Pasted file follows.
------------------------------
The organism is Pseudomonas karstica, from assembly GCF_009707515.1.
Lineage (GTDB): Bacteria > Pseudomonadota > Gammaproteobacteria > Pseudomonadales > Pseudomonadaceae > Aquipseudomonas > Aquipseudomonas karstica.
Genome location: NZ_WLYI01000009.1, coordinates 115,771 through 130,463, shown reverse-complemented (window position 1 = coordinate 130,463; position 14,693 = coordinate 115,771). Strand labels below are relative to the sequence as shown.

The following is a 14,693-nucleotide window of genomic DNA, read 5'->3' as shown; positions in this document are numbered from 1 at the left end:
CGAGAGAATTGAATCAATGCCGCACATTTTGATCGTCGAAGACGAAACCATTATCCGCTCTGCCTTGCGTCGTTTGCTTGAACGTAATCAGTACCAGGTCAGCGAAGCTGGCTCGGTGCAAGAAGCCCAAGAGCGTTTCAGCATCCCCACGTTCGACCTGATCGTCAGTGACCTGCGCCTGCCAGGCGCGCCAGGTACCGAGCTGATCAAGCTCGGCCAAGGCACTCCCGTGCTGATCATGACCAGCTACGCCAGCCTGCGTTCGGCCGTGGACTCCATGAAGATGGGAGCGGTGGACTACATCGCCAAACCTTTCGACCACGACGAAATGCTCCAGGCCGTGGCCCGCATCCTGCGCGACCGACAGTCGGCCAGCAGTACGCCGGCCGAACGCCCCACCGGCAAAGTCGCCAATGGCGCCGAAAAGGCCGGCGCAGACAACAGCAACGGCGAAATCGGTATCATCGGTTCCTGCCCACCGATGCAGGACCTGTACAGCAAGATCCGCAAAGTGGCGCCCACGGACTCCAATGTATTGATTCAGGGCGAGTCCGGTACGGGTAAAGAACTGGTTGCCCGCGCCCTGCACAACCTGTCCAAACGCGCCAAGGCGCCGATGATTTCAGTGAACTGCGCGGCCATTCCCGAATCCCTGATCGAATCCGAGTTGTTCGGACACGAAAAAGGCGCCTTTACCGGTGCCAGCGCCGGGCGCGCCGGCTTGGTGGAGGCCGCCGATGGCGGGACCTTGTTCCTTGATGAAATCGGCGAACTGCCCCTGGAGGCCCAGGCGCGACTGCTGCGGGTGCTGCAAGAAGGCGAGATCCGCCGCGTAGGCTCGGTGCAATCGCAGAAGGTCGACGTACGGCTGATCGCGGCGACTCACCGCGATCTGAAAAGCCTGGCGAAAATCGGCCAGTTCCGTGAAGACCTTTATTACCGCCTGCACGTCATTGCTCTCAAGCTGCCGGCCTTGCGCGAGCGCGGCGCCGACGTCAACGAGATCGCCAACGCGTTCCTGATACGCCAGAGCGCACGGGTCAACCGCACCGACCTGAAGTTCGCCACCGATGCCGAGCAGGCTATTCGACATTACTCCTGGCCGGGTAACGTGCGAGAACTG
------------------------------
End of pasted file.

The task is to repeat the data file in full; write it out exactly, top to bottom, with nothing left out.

The organism is Pseudomonas karstica, from assembly GCF_009707515.1.
Lineage (GTDB): Bacteria > Pseudomonadota > Gammaproteobacteria > Pseudomonadales > Pseudomonadaceae > Aquipseudomonas > Aquipseudomonas karstica.
Genome location: NZ_WLYI01000009.1, coordinates 115,771 through 130,463, shown reverse-complemented (window position 1 = coordinate 130,463; position 14,693 = coordinate 115,771). Strand labels below are relative to the sequence as shown.

The following is a 14,693-nucleotide window of genomic DNA, read 5'->3' as shown; positions in this document are numbered from 1 at the left end:
CGAGAGAATTGAATCAATGCCGCACATTTTGATCGTCGAAGACGAAACCATTATCCGCTCTGCCTTGCGTCGTTTGCTTGAACGTAATCAGTACCAGGTCAGCGAAGCTGGCTCGGTGCAAGAAGCCCAAGAGCGTTTCAGCATCCCCACGTTCGACCTGATCGTCAGTGACCTGCGCCTGCCAGGCGCGCCAGGTACCGAGCTGATCAAGCTCGGCCAAGGCACTCCCGTGCTGATCATGACCAGCTACGCCAGCCTGCGTTCGGCCGTGGACTCCATGAAGATGGGAGCGGTGGACTACATCGCCAAACCTTTCGACCACGACGAAATGCTCCAGGCCGTGGCCCGCATCCTGCGCGACCGACAGTCGGCCAGCAGTACGCCGGCCGAACGCCCCACCGGCAAAGTCGCCAATGGCGCCGAAAAGGCCGGCGCAGACAACAGCAACGGCGAAATCGGTATCATCGGTTCCTGCCCACCGATGCAGGACCTGTACAGCAAGATCCGCAAAGTGGCGCCCACGGACTCCAATGTATTGATTCAGGGCGAGTCCGGTACGGGTAAAGAACTGGTTGCCCGCGCCCTGCACAACCTGTCCAAACGCGCCAAGGCGCCGATGATTTCAGTGAACTGCGCGGCCATTCCCGAATCCCTGATCGAATCCGAGTTGTTCGGACACGAAAAAGGCGCCTTTACCGGTGCCAGCGCCGGGCGCGCCGGCTTGGTGGAGGCCGCCGATGGCGGGACCTTGTTCCTTGATGAAATCGGCGAACTGCCCCTGGAGGCCCAGGCGCGACTGCTGCGGGTGCTGCAAGAAGGCGAGATCCGCCGCGTAGGCTCGGTGCAATCGCAGAAGGTCGACGTACGGCTGATCGCGGCGACTCACCGCGATCTGAAAAGCCTGGCGAAAATCGGCCAGTTCCGTGAAGACCTTTATTACCGCCTGCACGTCATTGCTCTCAAGCTGCCGGCCTTGCGCGAGCGCGGCGCCGACGTCAACGAGATCGCCAACGCGTTCCTGATACGCCAGAGCGCACGGGTCAACCGCACCGACCTGAAGTTCGCCACCGATGCCGAGCAGGCTATTCGACATTACTCCTGGCCGGGTAACGTGCGAGAACTG